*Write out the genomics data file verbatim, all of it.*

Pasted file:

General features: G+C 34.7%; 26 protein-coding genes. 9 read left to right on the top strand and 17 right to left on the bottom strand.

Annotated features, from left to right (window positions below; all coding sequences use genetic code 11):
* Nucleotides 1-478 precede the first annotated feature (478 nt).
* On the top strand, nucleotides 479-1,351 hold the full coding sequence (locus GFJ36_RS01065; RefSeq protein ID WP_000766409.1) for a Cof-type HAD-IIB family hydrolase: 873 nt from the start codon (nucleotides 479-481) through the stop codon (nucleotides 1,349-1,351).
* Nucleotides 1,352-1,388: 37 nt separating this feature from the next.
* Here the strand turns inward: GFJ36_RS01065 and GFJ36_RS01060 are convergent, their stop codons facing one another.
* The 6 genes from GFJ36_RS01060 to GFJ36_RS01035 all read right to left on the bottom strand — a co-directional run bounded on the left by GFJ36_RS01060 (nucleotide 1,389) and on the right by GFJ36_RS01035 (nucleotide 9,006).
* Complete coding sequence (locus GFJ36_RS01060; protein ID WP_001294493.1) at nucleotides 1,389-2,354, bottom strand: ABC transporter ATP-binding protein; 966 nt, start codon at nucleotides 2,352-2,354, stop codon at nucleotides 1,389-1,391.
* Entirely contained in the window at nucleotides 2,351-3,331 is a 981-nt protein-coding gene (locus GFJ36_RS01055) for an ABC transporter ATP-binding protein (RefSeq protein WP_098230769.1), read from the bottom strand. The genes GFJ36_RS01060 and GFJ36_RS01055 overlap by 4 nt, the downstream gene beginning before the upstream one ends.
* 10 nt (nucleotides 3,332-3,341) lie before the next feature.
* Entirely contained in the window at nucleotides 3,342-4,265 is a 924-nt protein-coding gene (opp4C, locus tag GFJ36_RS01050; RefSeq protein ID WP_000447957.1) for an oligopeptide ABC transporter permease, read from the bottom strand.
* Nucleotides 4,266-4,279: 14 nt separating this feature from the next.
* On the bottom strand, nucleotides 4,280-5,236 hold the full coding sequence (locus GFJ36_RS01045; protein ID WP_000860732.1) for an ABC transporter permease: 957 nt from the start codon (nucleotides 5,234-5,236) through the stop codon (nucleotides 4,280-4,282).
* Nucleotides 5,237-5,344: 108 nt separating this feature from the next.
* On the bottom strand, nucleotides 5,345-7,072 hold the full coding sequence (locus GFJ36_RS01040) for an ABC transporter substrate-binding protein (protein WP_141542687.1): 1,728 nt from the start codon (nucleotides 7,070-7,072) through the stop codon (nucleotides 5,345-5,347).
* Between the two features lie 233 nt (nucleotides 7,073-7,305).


General features: G+C 34.7%; 26 protein-coding genes. 9 read left to right on the top strand and 17 right to left on the bottom strand.

Annotated features, from left to right (window positions below; all coding sequences use genetic code 11):
* Nucleotides 1-478 precede the first annotated feature (478 nt).
* On the top strand, nucleotides 479-1,351 hold the full coding sequence (locus GFJ36_RS01065; RefSeq protein ID WP_000766409.1) for a Cof-type HAD-IIB family hydrolase: 873 nt from the start codon (nucleotides 479-481) through the stop codon (nucleotides 1,349-1,351).
* Nucleotides 1,352-1,388: 37 nt separating this feature from the next.
* Here the strand turns inward: GFJ36_RS01065 and GFJ36_RS01060 are convergent, their stop codons facing one another.
* The 6 genes from GFJ36_RS01060 to GFJ36_RS01035 all read right to left on the bottom strand — a co-directional run bounded on the left by GFJ36_RS01060 (nucleotide 1,389) and on the right by GFJ36_RS01035 (nucleotide 9,006).
* Complete coding sequence (locus GFJ36_RS01060; protein ID WP_001294493.1) at nucleotides 1,389-2,354, bottom strand: ABC transporter ATP-binding protein; 966 nt, start codon at nucleotides 2,352-2,354, stop codon at nucleotides 1,389-1,391.
* Entirely contained in the window at nucleotides 2,351-3,331 is a 981-nt protein-coding gene (locus GFJ36_RS01055) for an ABC transporter ATP-binding protein (RefSeq protein WP_098230769.1), read from the bottom strand. The genes GFJ36_RS01060 and GFJ36_RS01055 overlap by 4 nt, the downstream gene beginning before the upstream one ends.
* 10 nt (nucleotides 3,332-3,341) lie before the next feature.
* Entirely contained in the window at nucleotides 3,342-4,265 is a 924-nt protein-coding gene (opp4C, locus tag GFJ36_RS01050; RefSeq protein ID WP_000447957.1) for an oligopeptide ABC transporter permease, read from the bottom strand.
* Nucleotides 4,266-4,279: 14 nt separating this feature from the next.
* On the bottom strand, nucleotides 4,280-5,236 hold the full coding sequence (locus GFJ36_RS01045; protein ID WP_000860732.1) for an ABC transporter permease: 957 nt from the start codon (nucleotides 5,234-5,236) through the stop codon (nucleotides 4,280-4,282).
* Nucleotides 5,237-5,344: 108 nt separating this feature from the next.
* On the bottom strand, nucleotides 5,345-7,072 hold the full coding sequence (locus GFJ36_RS01040) for an ABC transporter substrate-binding protein (protein WP_141542687.1): 1,728 nt from the start codon (nucleotides 7,070-7,072) through the stop codon (nucleotides 5,345-5,347).
* Between the two features lie 233 nt (nucleotides 7,073-7,305).